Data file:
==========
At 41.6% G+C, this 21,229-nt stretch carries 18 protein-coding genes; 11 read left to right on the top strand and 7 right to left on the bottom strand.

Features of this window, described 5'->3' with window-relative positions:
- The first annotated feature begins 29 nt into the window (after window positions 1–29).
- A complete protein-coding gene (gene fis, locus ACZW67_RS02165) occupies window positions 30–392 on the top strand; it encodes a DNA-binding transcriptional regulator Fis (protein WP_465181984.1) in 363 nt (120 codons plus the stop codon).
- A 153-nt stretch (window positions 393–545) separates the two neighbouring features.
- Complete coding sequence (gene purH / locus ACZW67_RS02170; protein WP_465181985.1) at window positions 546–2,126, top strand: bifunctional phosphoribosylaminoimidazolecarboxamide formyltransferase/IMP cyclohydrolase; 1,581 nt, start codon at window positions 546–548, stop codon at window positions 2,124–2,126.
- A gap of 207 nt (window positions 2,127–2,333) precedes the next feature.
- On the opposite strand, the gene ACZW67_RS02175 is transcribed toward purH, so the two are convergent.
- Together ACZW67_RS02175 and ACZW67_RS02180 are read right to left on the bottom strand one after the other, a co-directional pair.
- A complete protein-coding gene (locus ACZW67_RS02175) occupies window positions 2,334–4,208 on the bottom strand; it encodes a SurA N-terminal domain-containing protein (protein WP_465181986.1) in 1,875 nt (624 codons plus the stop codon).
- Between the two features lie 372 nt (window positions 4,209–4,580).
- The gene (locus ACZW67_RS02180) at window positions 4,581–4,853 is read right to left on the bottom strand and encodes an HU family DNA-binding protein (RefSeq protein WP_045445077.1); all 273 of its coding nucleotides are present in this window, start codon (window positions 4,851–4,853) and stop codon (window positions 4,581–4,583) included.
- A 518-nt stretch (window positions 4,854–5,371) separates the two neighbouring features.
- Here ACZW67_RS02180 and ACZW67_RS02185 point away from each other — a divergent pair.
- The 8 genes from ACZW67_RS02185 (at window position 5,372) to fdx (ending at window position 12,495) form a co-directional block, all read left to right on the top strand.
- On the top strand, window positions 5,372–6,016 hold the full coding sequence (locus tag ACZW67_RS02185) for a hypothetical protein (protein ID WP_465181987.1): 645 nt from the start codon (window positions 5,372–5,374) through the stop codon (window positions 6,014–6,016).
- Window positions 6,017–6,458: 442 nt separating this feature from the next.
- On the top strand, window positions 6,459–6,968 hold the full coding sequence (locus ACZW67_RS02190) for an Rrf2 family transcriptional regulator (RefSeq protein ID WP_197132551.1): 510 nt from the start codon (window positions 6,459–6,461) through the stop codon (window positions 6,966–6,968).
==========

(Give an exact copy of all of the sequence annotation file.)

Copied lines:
At 41.6% G+C, this 21,229-nt stretch carries 18 protein-coding genes; 11 read left to right on the top strand and 7 right to left on the bottom strand.

Features of this window, described 5'->3' with window-relative positions:
- The first annotated feature begins 29 nt into the window (after window positions 1–29).
- A complete protein-coding gene (gene fis, locus ACZW67_RS02165) occupies window positions 30–392 on the top strand; it encodes a DNA-binding transcriptional regulator Fis (protein WP_465181984.1) in 363 nt (120 codons plus the stop codon).
- A 153-nt stretch (window positions 393–545) separates the two neighbouring features.
- Complete coding sequence (gene purH / locus ACZW67_RS02170; protein WP_465181985.1) at window positions 546–2,126, top strand: bifunctional phosphoribosylaminoimidazolecarboxamide formyltransferase/IMP cyclohydrolase; 1,581 nt, start codon at window positions 546–548, stop codon at window positions 2,124–2,126.
- A gap of 207 nt (window positions 2,127–2,333) precedes the next feature.
- On the opposite strand, the gene ACZW67_RS02175 is transcribed toward purH, so the two are convergent.
- Together ACZW67_RS02175 and ACZW67_RS02180 are read right to left on the bottom strand one after the other, a co-directional pair.
- A complete protein-coding gene (locus ACZW67_RS02175) occupies window positions 2,334–4,208 on the bottom strand; it encodes a SurA N-terminal domain-containing protein (protein WP_465181986.1) in 1,875 nt (624 codons plus the stop codon).
- Between the two features lie 372 nt (window positions 4,209–4,580).
- The gene (locus ACZW67_RS02180) at window positions 4,581–4,853 is read right to left on the bottom strand and encodes an HU family DNA-binding protein (RefSeq protein WP_045445077.1); all 273 of its coding nucleotides are present in this window, start codon (window positions 4,851–4,853) and stop codon (window positions 4,581–4,583) included.
- A 518-nt stretch (window positions 4,854–5,371) separates the two neighbouring features.
- Here ACZW67_RS02180 and ACZW67_RS02185 point away from each other — a divergent pair.
- The 8 genes from ACZW67_RS02185 (at window position 5,372) to fdx (ending at window position 12,495) form a co-directional block, all read left to right on the top strand.
- On the top strand, window positions 5,372–6,016 hold the full coding sequence (locus tag ACZW67_RS02185) for a hypothetical protein (protein ID WP_465181987.1): 645 nt from the start codon (window positions 5,372–5,374) through the stop codon (window positions 6,014–6,016).
- Window positions 6,017–6,458: 442 nt separating this feature from the next.
- On the top strand, window positions 6,459–6,968 hold the full coding sequence (locus ACZW67_RS02190) for an Rrf2 family transcriptional regulator (RefSeq protein ID WP_197132551.1): 510 nt from the start codon (window positions 6,459–6,461) through the stop codon (window positions 6,966–6,968).